A committee of MPs has said it will use its parliamentary powers to release a report that the Department for Work and Pensions commissioned on disabled people’s experiences of the benefits system, but has repeatedly refused to publish.
After several unsuccessful attempts to obtain the report from DWP, the Work and Pensions Select Committee has written to the research institute that carried out the work to demand a copy, which it will then publish itself.
Work and pensions secretary Thérèse Coffey has repeatedly refused to make the research public.
Stephen Timms, chair of the Work and Pensions Committee, said: “After repeated obstruction from the secretary of state to keep from public view a piece of work that falls within the government’s own protocol for publication, we have reached the end of the road.
“We would have much rather the DWP had done the right thing and published the report itself, so it is with regret that we must now take the highly unusual step of using our parliamentary powers to obtain a copy from NatCen and publish it ourselves.
“We have been forced to do this to ensure that the reality of disabled people’s experiences of the benefits system can see the light of day.”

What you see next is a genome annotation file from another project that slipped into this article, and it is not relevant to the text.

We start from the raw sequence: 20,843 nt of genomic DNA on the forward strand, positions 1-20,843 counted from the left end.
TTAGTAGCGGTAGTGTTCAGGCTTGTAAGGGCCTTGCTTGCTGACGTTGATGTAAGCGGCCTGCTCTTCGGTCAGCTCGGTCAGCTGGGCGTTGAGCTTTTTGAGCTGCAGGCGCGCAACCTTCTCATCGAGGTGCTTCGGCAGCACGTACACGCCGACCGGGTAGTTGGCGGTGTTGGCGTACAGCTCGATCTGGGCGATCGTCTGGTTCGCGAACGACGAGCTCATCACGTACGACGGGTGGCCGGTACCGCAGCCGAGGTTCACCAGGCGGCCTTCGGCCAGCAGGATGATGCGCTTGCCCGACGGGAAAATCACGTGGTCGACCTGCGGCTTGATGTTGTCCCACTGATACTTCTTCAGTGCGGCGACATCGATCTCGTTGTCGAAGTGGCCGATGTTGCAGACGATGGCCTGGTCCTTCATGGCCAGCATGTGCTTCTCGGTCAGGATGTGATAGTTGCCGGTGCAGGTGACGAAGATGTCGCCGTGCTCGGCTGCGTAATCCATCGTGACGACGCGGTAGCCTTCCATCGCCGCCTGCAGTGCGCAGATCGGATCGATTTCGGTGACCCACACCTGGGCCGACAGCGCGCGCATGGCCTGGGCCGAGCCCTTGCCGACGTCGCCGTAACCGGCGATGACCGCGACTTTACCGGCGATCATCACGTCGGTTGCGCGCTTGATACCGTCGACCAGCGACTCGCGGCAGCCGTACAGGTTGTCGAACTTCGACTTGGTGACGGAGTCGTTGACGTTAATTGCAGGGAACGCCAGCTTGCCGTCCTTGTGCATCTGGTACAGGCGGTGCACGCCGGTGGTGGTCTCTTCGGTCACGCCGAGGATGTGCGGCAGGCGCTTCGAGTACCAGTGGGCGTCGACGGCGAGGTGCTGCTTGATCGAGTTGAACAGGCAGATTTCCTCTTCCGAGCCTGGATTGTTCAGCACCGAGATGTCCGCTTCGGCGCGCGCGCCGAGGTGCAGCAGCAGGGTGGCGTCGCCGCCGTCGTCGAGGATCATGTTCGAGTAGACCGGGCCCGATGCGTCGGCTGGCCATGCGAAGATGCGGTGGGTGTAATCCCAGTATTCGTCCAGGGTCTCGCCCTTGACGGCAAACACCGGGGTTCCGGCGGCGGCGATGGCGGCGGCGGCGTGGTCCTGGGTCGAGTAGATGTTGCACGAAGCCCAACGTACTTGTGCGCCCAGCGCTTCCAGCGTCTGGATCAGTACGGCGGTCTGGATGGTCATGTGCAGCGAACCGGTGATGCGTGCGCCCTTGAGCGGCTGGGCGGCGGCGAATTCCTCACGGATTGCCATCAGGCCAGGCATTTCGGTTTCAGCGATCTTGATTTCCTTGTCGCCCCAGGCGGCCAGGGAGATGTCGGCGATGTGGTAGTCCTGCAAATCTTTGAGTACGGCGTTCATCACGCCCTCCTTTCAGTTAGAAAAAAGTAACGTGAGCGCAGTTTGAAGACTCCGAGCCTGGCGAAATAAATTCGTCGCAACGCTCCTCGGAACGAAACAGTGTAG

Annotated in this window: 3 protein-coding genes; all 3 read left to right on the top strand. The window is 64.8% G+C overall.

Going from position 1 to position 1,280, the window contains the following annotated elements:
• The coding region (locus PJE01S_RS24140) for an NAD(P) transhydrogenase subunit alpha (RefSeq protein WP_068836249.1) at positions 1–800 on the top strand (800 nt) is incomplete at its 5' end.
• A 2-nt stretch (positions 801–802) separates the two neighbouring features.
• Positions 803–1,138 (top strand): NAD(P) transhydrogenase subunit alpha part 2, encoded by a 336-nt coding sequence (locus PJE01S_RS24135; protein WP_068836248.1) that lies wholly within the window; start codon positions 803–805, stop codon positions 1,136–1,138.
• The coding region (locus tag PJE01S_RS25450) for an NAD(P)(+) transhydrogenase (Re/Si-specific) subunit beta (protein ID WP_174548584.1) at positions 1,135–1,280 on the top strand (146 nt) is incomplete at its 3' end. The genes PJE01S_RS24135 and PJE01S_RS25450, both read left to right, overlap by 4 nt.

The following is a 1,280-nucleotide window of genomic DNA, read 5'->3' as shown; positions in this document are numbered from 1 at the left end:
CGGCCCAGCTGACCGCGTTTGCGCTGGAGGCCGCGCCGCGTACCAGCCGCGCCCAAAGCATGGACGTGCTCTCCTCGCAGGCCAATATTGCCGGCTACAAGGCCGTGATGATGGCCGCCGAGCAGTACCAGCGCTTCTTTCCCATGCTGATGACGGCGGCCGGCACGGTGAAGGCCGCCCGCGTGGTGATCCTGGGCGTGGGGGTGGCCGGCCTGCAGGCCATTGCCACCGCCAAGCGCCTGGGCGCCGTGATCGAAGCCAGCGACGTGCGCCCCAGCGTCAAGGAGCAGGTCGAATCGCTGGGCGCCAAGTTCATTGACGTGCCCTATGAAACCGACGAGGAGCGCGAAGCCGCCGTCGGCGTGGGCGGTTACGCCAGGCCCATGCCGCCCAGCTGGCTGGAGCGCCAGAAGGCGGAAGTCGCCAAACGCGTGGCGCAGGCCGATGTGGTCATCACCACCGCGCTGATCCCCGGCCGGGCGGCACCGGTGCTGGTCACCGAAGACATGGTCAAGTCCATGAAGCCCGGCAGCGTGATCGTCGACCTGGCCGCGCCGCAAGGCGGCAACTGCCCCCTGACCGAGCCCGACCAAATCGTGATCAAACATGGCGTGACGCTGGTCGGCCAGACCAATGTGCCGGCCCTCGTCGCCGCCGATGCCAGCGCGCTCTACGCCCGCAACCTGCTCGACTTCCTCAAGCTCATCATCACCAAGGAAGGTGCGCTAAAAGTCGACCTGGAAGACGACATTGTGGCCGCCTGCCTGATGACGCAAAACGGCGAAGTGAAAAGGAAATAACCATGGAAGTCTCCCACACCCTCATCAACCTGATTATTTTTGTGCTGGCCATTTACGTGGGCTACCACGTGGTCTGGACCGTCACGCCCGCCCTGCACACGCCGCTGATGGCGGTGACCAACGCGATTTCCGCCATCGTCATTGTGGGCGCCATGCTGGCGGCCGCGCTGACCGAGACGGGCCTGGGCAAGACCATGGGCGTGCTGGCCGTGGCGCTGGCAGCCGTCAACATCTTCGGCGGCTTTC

The committee has written to Coffey several times in the last few months, and in December gave the secretary of state one final chance to publish the report, which she herself admitted falls within the government’s protocol for publication.
In a letter on 10 January, Coffey said she had “no intention to publish this research at present”, saying the department was “protecting a private space for policy development”.
The committee has now written to the National Centre for Social Research, which carried out the research, ordering it to provide a copy for the committee to publish by Thursday 27 January.
The report, entitled The Uses of Health and Disability Benefits, was submitted to DWP in September 2020, featuring interviews disabled people about their experiences of receiving PIP, ESA and Universal Credit.
At last week’s Prime Minister’s Questions, Boris Johnson promised that the government would publish the research “as soon as we can”.
DWP wrote to all 120 people it interviewed telling them the research would be published, but Coffey says she did not sign off on these letters and does not know who did.
The government’s protocol on social research says all products of government social research and analysis will be made publicly available and “promptly” released.
While the protocol states that analysis “investigating the potential effects of different policy options” does not need to be published, Timms said the secretary of state had confirmed to him that the document is within the scope of the protocol.